MERE WEEKS AWAY FROM THE37TH ANNIVERSARY OF NICKDRAKE’S DEATH, HIS LONG TIMEPRODUCER JOE BOYD ANDSOMEONE WHO SHARED A SIMILAREXPERIENCE AS DRAKE, VASHTIBUNYAN, TALK TO ANTHONYCAREW ABOUT WAY TO BLUE.
Nike Drake died young and left a perfectlypreserved body of work consisting of threerecords: 1969’s Five Leaves Left, 1970’s BryterLayter and 1972’s Pink Moon. He left behind littlearchival material. He was interviewed once. He barelyplayed live and no recordings of him on stage exist.There’s little extraneous, reissue-culture, documentaryfoddercrap to obscure the simple, sweet purity of his sad folk songs.
Infinitely more popular since his 1974 death than inhis day, Drake has become one of the most influential musicians of the past four decades. That influencehas led to Way To Blue, a concert tribute assembled byhis former producer Joe Boyd, featuring vocalists like Robyn Hitchcock and Scritti Politti conceptualist Green Gartside taking to Drake’s canon.
“I can take it all the way back to the first time I everheard Nick,” says Boyd. “I got a demo tape of his songsand made an acetate of Time Has Told Me. I sent it toRoberta Flack thinking that she could make it into herfollow-up hit to The First Time Ever I Saw Your Face.I have no idea if she ever even listened to it. Obviouslyshe never did it. From the very start, I’ve always wanted Nick’s songs to be sung by other people.
”One of those other people is Vashti Bunyan. Bunyanand Drake have long been connected – they wereboth managed and produced by Boyd, blessed witharrangements by Robert Kirby and, eventually, foundtheir music embraced years after its release.
“There was one time where Joe wanted us to writetogether, so he sent me to Nick’s house,” recounts Bunyan. “But I had a very young baby, who kept crying every time I picked up a guitar. I don’t think we evenspoke two words to each other, let alone wrote a song together. It was never, ever going to work. He was a veryshy, withdrawn person and I was in the early stages ofmotherhood; it just wasn’t a good match. But I havevery, very strong memories of what he was like as aperson, how it felt to be around him and, of course, of his music.
“I always felt that he knew he was genius; that he knewwhat he was writing was profoundly wonderful. I neverfelt that about myself at all. So, it was less painful for methat I was totally ignored. But at the time it must havebeen terribly painful to him that his music wasn’t.
”In some ways that regard is surprising, but Boyd saysthat he never doubted Drake’s potential for popularity.“My feeling when I first heard him was ‘if LeonardCohen can sell 100,000 without touring – which he’d just done in 1968 – then Nick Drake can sell 100,000 records without touring’,” he recount Yet, after Five Leaves Left failed to score a US releasein 1969, Boyd’s optimism was curtailed and “nothing happened”. Still, after working on Bryter Layter, Boyd’sfaith was still buoyant, even if the sales for Drake’ssecond album were tepid. “At the end of 1970, I sold myproduction company to Island Records,” says Boyd, “and in the contract of sale, there’s a clause that specifi callyforbids them from deleting Nick Drake’s records. Even atthe time, I was already a) frustrated they weren’t selling and b) convinced that, if they were kept in print, one daythey would. I always felt that it would continue to growand people would continue to discover it and that’swhat happened. It was only when that Volkswagen commercial came along [featuring the track PinkMoon] that it really took a big leap, beyond what I’d expected.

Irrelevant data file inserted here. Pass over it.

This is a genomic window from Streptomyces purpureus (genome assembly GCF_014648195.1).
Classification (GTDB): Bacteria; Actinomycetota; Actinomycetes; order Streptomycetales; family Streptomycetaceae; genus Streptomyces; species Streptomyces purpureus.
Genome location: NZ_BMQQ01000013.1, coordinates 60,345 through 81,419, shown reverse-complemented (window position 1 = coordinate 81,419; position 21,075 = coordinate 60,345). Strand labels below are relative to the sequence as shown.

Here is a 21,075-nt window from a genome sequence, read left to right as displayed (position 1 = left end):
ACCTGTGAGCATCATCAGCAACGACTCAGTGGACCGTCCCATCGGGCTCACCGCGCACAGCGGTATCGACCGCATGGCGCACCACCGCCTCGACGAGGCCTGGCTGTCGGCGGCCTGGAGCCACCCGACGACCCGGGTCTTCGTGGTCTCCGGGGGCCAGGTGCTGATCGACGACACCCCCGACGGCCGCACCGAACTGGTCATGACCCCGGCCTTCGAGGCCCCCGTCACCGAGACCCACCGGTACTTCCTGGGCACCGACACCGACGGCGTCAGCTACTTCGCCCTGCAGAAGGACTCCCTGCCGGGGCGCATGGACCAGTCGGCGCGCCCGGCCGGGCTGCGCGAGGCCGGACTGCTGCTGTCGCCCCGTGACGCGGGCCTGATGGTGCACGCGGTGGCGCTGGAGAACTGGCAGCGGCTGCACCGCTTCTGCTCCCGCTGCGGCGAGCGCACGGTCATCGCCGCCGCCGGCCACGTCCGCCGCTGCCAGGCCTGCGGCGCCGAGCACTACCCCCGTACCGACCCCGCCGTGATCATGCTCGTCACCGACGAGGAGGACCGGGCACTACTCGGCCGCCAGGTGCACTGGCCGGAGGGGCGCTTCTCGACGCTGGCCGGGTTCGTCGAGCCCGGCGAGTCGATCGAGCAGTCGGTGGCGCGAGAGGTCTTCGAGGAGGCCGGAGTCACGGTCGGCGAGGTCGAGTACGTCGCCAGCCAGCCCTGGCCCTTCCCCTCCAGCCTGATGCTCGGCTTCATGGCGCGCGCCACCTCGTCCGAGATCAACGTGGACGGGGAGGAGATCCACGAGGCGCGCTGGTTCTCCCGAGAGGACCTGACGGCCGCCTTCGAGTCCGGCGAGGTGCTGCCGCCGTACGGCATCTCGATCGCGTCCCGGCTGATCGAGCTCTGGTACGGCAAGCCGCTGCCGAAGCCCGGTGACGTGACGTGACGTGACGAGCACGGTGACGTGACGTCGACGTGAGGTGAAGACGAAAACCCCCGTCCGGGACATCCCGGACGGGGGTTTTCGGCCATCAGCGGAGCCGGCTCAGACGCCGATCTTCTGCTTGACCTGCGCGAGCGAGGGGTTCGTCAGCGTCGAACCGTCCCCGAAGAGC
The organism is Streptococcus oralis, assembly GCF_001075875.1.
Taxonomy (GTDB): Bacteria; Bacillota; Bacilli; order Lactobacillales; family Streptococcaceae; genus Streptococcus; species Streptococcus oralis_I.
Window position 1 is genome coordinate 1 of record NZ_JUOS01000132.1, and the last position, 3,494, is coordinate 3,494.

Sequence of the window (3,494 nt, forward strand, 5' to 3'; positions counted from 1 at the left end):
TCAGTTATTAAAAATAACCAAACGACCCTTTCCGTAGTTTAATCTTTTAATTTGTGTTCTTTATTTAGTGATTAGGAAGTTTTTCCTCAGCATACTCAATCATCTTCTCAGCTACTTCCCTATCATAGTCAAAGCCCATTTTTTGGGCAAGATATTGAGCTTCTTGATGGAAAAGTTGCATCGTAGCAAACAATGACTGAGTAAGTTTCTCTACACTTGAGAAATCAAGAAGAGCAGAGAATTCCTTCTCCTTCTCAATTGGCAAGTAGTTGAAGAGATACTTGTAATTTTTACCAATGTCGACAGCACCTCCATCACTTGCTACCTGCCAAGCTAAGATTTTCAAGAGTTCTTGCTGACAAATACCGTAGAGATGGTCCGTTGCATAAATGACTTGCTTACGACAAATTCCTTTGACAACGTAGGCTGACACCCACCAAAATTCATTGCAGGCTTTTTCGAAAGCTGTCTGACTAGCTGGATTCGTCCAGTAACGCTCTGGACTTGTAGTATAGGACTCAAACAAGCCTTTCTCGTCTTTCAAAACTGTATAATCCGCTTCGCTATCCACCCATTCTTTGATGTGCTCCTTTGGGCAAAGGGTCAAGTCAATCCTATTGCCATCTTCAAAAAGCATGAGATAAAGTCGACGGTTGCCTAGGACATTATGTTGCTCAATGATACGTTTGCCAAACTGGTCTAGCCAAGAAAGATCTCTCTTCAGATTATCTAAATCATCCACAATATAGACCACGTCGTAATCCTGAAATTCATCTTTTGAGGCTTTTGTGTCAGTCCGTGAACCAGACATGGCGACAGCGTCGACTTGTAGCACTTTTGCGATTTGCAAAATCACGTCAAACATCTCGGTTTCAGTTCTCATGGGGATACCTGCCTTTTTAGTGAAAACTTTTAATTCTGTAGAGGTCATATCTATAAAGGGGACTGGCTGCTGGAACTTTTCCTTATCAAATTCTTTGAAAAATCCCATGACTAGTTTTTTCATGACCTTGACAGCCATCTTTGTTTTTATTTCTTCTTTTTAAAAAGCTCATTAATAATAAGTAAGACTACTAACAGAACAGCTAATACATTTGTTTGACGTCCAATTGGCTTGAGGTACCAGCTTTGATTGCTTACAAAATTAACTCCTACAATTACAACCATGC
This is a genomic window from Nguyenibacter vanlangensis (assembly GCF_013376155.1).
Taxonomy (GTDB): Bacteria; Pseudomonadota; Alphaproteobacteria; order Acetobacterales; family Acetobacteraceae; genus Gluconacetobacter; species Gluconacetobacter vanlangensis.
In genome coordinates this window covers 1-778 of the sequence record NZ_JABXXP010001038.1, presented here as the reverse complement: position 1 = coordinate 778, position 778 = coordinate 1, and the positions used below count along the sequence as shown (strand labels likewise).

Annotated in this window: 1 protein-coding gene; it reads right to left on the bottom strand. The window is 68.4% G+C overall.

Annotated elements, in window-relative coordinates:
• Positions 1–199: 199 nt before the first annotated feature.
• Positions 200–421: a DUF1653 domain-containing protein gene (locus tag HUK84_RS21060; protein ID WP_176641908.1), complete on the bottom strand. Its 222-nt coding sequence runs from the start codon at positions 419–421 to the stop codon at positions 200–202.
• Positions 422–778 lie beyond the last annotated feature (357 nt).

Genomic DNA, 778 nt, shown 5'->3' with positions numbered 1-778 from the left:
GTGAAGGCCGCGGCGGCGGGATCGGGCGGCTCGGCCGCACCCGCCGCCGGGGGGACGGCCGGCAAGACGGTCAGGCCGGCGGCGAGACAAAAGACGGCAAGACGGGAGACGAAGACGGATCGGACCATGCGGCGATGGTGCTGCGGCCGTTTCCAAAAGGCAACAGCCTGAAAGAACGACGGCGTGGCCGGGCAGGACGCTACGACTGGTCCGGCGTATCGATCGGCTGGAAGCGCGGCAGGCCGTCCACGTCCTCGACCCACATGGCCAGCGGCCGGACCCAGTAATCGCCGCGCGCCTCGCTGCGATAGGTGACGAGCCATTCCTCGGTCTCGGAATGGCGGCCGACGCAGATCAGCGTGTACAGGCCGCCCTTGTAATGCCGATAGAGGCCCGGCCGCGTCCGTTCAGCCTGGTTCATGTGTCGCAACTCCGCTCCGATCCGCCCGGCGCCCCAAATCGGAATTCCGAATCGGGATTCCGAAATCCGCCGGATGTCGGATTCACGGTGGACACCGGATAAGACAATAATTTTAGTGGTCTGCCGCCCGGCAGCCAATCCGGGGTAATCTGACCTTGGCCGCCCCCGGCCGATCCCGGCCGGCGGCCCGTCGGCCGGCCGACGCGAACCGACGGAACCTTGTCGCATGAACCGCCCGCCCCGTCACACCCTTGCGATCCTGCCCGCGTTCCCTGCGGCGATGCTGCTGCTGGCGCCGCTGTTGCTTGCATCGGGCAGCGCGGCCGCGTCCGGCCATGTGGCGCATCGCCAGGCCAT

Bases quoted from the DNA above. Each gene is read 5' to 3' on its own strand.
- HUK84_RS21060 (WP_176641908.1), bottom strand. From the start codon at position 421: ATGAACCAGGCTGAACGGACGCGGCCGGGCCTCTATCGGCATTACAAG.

”Despite having worked on Bunyan’s Just AnotherDiamond Day, Boyd didn’t share that same faith abouther. “To be honest, I never had the same feeling about Vashti’s music as I did about Nick’s,” he chuckles. “I always felt, with Nick, that if people heard his music,they’d buy it. With Vashti, I thought her album was abeautiful gem, but that it was something very specifi c,not made for a big audience. And it wasn’t. Nick’s disappointing sales were in the range of 2000 copies,Vashti’s disappointing sales were less than a hundred.”Having written a collection of songs whilst walking tothe Outer Hebrides on foot – with husband, dogs, horse,and wagon – Bunyan came back to record with Boyd. Her album barely attracted any interest and almost immediately sank. Stung, Bunyan retired completely from music. “I couldn’t play those songs again, Icouldn’t sing them; they reminded me too much ofbeing a complete musical failure,” she says. “I never sang them around the house. I never sang them to my children, which is one of my biggest regrets. But it was the only way I could deal with it at the time.”
In 2000, Just Another Diamond Day was reissued and re-embraced. Bunyan was coaxed out of retirementand soon collaborated with Animal Collective, JoannaNewsom and Devendra Banhart. “I must’ve gotten moreused to it, surely, but still the overwhelming feelingis one of disbelief,” she laughs. “I still can’t believethat people out there know me and know my music;that anyone has heard of me at all. Playing live, theexperience was so amazing; to once again be playingthese songs that I hadn’t sung – hadn’t even thoughtof – for so many years, playing them to people whosomehow knew them and loved them, that was almostsomething I couldn’t believe.”Bunyan sees the sadness in Drake not being able to havea similar experience. “The tragedy is that he’s not hereto see how incredibly well his music is accepted andregarded,” she says. But Boyd sees it differently. “There’sa sadness, there’s a wistfulness, to hear an audienceacclaim Nick’s music and him not be there, but that’snothing new. That’s been a fact of our lives for 35 years.But, more than sadness, for me these shows are fi lledwith a lot of joy.”